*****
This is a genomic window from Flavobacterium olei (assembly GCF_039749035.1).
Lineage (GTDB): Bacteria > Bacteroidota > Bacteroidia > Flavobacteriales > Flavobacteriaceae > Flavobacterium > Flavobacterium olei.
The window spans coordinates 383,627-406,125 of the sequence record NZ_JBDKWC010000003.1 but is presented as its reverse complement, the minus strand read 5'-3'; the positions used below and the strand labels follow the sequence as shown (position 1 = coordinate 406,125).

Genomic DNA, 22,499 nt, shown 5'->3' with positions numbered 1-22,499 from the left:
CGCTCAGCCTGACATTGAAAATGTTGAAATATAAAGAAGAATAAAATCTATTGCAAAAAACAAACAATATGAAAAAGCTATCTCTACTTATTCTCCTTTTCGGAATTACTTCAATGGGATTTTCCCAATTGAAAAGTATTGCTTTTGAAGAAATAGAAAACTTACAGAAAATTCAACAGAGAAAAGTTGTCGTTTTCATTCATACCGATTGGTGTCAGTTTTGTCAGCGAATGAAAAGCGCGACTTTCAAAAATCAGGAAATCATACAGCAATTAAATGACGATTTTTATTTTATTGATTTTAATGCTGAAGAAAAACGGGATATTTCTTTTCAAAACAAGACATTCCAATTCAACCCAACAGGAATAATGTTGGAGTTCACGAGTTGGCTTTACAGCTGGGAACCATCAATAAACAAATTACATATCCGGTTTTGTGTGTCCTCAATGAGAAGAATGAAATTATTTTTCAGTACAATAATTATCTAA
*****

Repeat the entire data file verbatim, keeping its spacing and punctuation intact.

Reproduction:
This is a genomic window from Flavobacterium olei (assembly GCF_039749035.1).
Lineage (GTDB): Bacteria > Bacteroidota > Bacteroidia > Flavobacteriales > Flavobacteriaceae > Flavobacterium > Flavobacterium olei.
The window spans coordinates 383,627-406,125 of the sequence record NZ_JBDKWC010000003.1 but is presented as its reverse complement, the minus strand read 5'-3'; the positions used below and the strand labels follow the sequence as shown (position 1 = coordinate 406,125).

Genomic DNA, 22,499 nt, shown 5'->3' with positions numbered 1-22,499 from the left:
CGCTCAGCCTGACATTGAAAATGTTGAAATATAAAGAAGAATAAAATCTATTGCAAAAAACAAACAATATGAAAAAGCTATCTCTACTTATTCTCCTTTTCGGAATTACTTCAATGGGATTTTCCCAATTGAAAAGTATTGCTTTTGAAGAAATAGAAAACTTACAGAAAATTCAACAGAGAAAAGTTGTCGTTTTCATTCATACCGATTGGTGTCAGTTTTGTCAGCGAATGAAAAGCGCGACTTTCAAAAATCAGGAAATCATACAGCAATTAAATGACGATTTTTATTTTATTGATTTTAATGCTGAAGAAAAACGGGATATTTCTTTTCAAAACAAGACATTCCAATTCAACCCAACAGGAATAATGTTGGAGTTCACGAGTTGGCTTTACAGCTGGGAACCATCAATAAACAAATTACATATCCGGTTTTGTGTGTCCTCAATGAGAAGAATGAAATTATTTTTCAGTACAATAATTATCTAA